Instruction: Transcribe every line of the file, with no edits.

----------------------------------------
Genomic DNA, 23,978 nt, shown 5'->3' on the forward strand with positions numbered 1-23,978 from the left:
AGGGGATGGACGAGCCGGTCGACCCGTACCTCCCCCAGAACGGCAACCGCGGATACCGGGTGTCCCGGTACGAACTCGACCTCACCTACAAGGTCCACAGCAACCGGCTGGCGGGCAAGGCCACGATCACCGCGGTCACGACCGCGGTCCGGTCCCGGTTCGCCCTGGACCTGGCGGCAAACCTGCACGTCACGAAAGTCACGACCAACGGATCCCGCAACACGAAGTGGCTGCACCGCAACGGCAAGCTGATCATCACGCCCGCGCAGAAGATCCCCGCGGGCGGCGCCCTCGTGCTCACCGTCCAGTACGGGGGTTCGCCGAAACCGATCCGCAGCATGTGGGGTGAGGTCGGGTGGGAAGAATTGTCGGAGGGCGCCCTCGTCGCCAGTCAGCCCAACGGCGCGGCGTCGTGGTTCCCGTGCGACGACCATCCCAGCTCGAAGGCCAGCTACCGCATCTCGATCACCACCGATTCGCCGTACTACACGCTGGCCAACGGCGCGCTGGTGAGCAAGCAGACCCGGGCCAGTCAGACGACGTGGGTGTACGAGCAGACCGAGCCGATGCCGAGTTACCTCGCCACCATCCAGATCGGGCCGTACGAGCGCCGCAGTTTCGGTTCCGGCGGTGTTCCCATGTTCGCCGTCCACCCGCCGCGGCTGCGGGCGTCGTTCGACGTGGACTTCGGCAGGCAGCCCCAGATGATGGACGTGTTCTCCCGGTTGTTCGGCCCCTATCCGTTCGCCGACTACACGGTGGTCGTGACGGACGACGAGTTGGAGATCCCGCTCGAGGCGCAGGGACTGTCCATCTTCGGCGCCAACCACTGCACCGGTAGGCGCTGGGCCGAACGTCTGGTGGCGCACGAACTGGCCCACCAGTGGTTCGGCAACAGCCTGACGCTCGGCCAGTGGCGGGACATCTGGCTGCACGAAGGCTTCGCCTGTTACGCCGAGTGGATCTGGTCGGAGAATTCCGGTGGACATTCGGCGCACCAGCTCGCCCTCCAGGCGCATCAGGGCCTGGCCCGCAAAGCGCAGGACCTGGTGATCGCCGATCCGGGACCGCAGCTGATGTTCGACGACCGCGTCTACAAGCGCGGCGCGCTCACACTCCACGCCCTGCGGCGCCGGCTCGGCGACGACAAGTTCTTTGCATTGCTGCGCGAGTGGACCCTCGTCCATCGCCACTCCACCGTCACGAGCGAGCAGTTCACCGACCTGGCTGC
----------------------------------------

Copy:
Genomic DNA, 23,978 nt, shown 5'->3' on the forward strand with positions numbered 1-23,978 from the left:
AGGGGATGGACGAGCCGGTCGACCCGTACCTCCCCCAGAACGGCAACCGCGGATACCGGGTGTCCCGGTACGAACTCGACCTCACCTACAAGGTCCACAGCAACCGGCTGGCGGGCAAGGCCACGATCACCGCGGTCACGACCGCGGTCCGGTCCCGGTTCGCCCTGGACCTGGCGGCAAACCTGCACGTCACGAAAGTCACGACCAACGGATCCCGCAACACGAAGTGGCTGCACCGCAACGGCAAGCTGATCATCACGCCCGCGCAGAAGATCCCCGCGGGCGGCGCCCTCGTGCTCACCGTCCAGTACGGGGGTTCGCCGAAACCGATCCGCAGCATGTGGGGTGAGGTCGGGTGGGAAGAATTGTCGGAGGGCGCCCTCGTCGCCAGTCAGCCCAACGGCGCGGCGTCGTGGTTCCCGTGCGACGACCATCCCAGCTCGAAGGCCAGCTACCGCATCTCGATCACCACCGATTCGCCGTACTACACGCTGGCCAACGGCGCGCTGGTGAGCAAGCAGACCCGGGCCAGTCAGACGACGTGGGTGTACGAGCAGACCGAGCCGATGCCGAGTTACCTCGCCACCATCCAGATCGGGCCGTACGAGCGCCGCAGTTTCGGTTCCGGCGGTGTTCCCATGTTCGCCGTCCACCCGCCGCGGCTGCGGGCGTCGTTCGACGTGGACTTCGGCAGGCAGCCCCAGATGATGGACGTGTTCTCCCGGTTGTTCGGCCCCTATCCGTTCGCCGACTACACGGTGGTCGTGACGGACGACGAGTTGGAGATCCCGCTCGAGGCGCAGGGACTGTCCATCTTCGGCGCCAACCACTGCACCGGTAGGCGCTGGGCCGAACGTCTGGTGGCGCACGAACTGGCCCACCAGTGGTTCGGCAACAGCCTGACGCTCGGCCAGTGGCGGGACATCTGGCTGCACGAAGGCTTCGCCTGTTACGCCGAGTGGATCTGGTCGGAGAATTCCGGTGGACATTCGGCGCACCAGCTCGCCCTCCAGGCGCATCAGGGCCTGGCCCGCAAAGCGCAGGACCTGGTGATCGCCGATCCGGGACCGCAGCTGATGTTCGACGACCGCGTCTACAAGCGCGGCGCGCTCACACTCCACGCCCTGCGGCGCCGGCTCGGCGACGACAAGTTCTTTGCATTGCTGCGCGAGTGGACCCTCGTCCATCGCCACTCCACCGTCACGAGCGAGCAGTTCACCGACCTGGCTGC